2T Command – BIOS Optimization Guide

2T Command - BIOS Optimization Guide

2T Command

Common Options : Enabled, Disabled, Auto

 

Quick Review of 2T Command

The 2T Command BIOS feature allows you to select the delay between the assertion of the Chip Select signal till the time the memory controller starts sending commands to the memory bank. The lower the value, the sooner the memory controller can send commands out to the activated memory bank.

When this feature is disabled, the memory controller will only insert a command delay of one clock cycle or 1T.

When this feature is enabled, the memory controller will insert a command delay of two clock cycles or 2T.

The Auto option allows the memory controller to use the memory module’s SPD value for command delay.

If the SDRAM command delay is too long, it can reduce performance by unnecessarily preventing the memory controller from issuing the commands sooner.

However, if the SDRAM command delay is too short, the memory controller may not be able to translate the addresses in time and the “bad commands” that result will cause data loss and corruption.

It is recommended that you try disabling 2T Command for better memory performance. But if you face stability issues, enable this BIOS feature.

 

Details of 2T Command

Whenever there is a memory read request from the operating system, the memory controller does not actually receive the physical memory addresses where the data is located. It is only given a virtual address space which it has to translate into physical memory addresses. Only then can it issue the proper read commands. This produces a slight delay at the start of every new memory transaction.

Instead of immediately issuing the read commands, the memory controller instead asserts the Chip Select signal to the physical bank that contains the requested data. What this Chip Select signal does is activate the bank so that it is ready to accept the commands. In the meantime, the memory controller will be busy translating the memory addresses. Once the memory controller has the physical memory addresses, it starts issuing read commands to the activated memory bank.

As you can see, the command delay is not caused by any latency inherent in the memory module. Rather, it is determined by the time taken by the memory controller to translate the virtual address space into physical memory addresses.

Naturally, because the delay is due to translation of addresses, the memory controller will require more time to translate addresses in high density memory modules due to the higher number of addresses. The memory controller will also take a longer time if there is a large number of physical banks.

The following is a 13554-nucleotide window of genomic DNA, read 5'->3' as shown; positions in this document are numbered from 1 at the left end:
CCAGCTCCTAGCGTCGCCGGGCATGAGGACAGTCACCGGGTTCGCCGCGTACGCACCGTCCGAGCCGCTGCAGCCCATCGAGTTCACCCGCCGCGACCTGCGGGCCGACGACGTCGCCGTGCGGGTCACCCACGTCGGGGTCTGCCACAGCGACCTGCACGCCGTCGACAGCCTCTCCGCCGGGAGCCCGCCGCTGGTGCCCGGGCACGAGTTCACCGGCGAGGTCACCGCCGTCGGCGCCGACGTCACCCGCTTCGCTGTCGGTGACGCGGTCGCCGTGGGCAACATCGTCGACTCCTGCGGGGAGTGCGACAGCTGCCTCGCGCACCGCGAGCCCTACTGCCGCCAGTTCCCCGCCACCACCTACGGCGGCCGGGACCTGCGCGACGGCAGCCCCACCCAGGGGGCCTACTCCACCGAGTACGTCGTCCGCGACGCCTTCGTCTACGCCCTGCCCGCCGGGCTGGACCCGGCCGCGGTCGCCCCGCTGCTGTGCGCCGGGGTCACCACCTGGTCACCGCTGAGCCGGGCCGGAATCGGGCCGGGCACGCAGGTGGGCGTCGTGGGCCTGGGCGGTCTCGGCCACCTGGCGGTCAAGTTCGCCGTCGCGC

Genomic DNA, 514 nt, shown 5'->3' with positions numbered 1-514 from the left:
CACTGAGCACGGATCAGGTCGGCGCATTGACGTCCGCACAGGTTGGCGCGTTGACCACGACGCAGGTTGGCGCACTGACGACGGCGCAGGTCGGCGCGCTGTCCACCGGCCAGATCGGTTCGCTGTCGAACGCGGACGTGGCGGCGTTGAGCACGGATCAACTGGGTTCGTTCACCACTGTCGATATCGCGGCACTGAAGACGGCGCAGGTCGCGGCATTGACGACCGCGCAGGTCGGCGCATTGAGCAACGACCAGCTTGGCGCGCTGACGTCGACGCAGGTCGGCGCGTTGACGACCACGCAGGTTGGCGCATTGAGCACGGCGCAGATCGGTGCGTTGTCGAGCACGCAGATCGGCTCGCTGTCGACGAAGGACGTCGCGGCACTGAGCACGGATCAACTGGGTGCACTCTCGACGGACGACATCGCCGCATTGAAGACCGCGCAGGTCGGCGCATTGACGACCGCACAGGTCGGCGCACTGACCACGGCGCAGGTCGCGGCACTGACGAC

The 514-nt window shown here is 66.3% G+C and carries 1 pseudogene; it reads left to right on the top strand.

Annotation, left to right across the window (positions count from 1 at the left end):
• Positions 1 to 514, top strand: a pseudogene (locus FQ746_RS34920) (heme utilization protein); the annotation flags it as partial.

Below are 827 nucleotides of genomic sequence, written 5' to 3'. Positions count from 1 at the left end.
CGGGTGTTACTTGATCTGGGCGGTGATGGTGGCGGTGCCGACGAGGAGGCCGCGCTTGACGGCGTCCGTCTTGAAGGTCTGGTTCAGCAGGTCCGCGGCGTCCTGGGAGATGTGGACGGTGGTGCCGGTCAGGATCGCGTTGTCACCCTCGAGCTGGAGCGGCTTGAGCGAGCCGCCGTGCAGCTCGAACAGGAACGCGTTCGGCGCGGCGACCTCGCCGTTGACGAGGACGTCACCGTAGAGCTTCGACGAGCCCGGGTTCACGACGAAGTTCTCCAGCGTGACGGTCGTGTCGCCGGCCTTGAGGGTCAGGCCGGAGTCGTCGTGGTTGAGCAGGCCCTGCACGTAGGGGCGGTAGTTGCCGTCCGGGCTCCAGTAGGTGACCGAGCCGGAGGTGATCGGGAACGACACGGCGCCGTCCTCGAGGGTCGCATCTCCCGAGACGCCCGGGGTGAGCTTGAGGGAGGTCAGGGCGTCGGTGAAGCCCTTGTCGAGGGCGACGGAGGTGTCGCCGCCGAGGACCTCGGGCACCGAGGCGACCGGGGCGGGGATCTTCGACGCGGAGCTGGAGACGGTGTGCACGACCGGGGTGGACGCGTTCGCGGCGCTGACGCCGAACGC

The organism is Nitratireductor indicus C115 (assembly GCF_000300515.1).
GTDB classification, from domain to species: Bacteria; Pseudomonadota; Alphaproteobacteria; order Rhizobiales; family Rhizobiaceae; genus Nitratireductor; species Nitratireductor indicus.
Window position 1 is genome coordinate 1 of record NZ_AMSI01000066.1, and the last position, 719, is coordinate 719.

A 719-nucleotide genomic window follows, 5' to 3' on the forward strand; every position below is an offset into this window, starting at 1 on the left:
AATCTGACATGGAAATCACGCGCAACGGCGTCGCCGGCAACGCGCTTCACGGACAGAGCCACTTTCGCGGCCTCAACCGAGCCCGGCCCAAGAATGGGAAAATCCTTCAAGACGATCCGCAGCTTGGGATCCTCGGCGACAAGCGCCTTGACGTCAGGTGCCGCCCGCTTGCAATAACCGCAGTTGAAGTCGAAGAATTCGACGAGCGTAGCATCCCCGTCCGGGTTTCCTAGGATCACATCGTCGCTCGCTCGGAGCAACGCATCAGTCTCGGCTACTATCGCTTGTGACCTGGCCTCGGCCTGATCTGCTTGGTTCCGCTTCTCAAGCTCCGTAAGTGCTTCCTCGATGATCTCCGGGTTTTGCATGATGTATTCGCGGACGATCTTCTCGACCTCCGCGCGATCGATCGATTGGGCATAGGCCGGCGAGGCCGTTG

The 2T Command BIOS feature allows you to select the delay between the assertion of the Chip Select signal till the time the memory controller starts sending commands to the memory bank. The lower the value, the sooner the memory controller can send commands out to the activated memory bank.

When this feature is disabled, the memory controller will only insert a command delay of one clock cycle or 1T.

When this feature is enabled, the memory controller will insert a command delay of two clock cycles or 2T.

The Auto option allows the memory controller to use the memory module’s SPD value for command delay.

If the SDRAM command delay is too long, it can reduce performance by unnecessarily preventing the memory controller from issuing the commands sooner.

However, if the SDRAM command delay is too short, the memory controller may not be able to translate the addresses in time and the “bad commands” that result will cause data loss and corruption.

Fortunately, all unbuffered SDRAM modules are capable of a 1T command delay up to four memory banks per channel. After that, a 2T command delay may be required. However, support for 1T command delay varies from chipset to chipset and even from one motherboard model to another. You should consult your motherboard manufacturer to see if your motherboard supports a command delay of 1T.

It is recommended that you try disabling 2T Command for better memory performance. But if you face stability issues, enable this BIOS feature.

 

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